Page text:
Holistic Pediatrician Sumner WA
Pediatrics, Neonatal-Perinatal Medicine
Medical School: Uniformed Services Univ Of The Hlth Sci, Bethesda Md 20814
Graduation Year: 1993
Medical School: Univ Of Wa Sch Of Med, Seattle Wa 98195
Graduation Year: 1971
Medical School: Univ Of Aleppo, Fac Of Med, Aleppo
Year of Graduation: 1990
Accepting New Patients: Yes
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Family Bed Benefits: Expert Advice from a Holistic Pediatrician
By Roy Steinbock
I’ve heard that sleeping with my baby is necessary for bonding and attachment. My mother told me that she saw a report in the news that this was dangerous. What’s true?
Historically, where children sleep has largely been dictated by the family’s cultural background. For example, cultures that seem to value group and family unity—such as Japanese and Italians—have traditionally encouraged babies to share their parents’ bed. Americans, who in general value individuality and autonomy, have moved babies to their own sleeping arrangements right away. There are both risk and benefits associated with co-sleeping.
Proponents of co-sleeping suggest that bed sharing encourages healthy emotional and physiologic attachment between the child and parents. They claim that babies fall asleep more easily and sleep for longer periods than non–bed sharing infants. In addition, co-sleeping may support an environment that promotes breast-feeding. Co-sleeping can also be an opportunity for closeness and bonding that working parents may desire. Some studies claim that due to more frequent waking of all participants in shared sleeping arrangements, there is actually a decrease in the risk for Sudden Infant Death Syndrome (SIDS).
Bed-sharing detractors also weigh in. For starters, some folks feel that bed sharing doesn’t allow children to develop sleep autonomy and self-soothing skills needed for mature development. The American Academy of Pediatrics and the Consumer Product Safety Commission caution that many adult beds may be potentially unsafe for infants and pose a real concern regarding SIDS and suffocation deaths. Soft bedding, pillows and blankets, parental cigarette smoking, alcohol or drug use, and head and footboards with large openings are all common hazards.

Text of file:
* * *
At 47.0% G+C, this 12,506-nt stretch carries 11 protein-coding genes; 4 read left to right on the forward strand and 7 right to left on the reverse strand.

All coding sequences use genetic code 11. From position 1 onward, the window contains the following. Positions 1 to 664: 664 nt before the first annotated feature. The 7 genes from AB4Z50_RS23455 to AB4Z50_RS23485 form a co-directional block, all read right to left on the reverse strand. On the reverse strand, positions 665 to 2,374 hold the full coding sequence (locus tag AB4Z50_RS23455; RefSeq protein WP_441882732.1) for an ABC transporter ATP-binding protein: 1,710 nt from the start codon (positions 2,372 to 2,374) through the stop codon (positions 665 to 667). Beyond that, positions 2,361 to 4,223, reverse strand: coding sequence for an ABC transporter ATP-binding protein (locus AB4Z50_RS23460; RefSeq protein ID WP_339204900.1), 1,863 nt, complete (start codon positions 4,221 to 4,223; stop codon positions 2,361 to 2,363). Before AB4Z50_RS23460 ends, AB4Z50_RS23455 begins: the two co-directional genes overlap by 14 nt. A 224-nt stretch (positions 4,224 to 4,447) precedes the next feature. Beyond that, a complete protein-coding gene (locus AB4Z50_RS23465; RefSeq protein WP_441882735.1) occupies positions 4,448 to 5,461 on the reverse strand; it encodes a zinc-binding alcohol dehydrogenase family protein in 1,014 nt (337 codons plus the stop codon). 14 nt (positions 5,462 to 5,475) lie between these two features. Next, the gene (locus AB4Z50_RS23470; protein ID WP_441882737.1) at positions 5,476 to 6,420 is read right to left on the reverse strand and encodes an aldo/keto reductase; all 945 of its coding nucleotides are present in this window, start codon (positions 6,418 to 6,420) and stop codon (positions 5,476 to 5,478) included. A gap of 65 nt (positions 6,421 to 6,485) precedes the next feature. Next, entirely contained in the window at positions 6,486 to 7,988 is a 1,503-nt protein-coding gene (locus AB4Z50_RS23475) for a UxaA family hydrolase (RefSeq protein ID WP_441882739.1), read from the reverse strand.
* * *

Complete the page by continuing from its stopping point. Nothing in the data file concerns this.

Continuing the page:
Unfortunately, the current data on co-sleeping is quite mixed. For starters little is actually known about what constitutes normal sleep for infants and children. Research is usually done in sleep labs and is limited due to its unnatural setting. In addition, subjective studies regarding the social and emotional effects of sleep are subject to strong reporting bias. A recent study that followed children over an 18-year period found no long-term benefit or harm from bed sharing when compared to non–bed sharing.
Like many issues, the question is simple, but the answer is complex and lies within each family. No single sleeping arrangement is best for everyone. Each person is an individual with different biological, psychological, spiritual, and social needs and perspectives. The real question, is what is best for you and your family? I encourage my patients to answer this simple set of questions that will hopefully help guide you as well.
- Is my child healthy both physically and emotionally?
- Is my child happy and secure?
- Am I and the rest of my family healthy both physically and emotionally?
- Am I and the rest of my family happy and secure? If your child is sleeping well, ...
Author: Roy Steinbock
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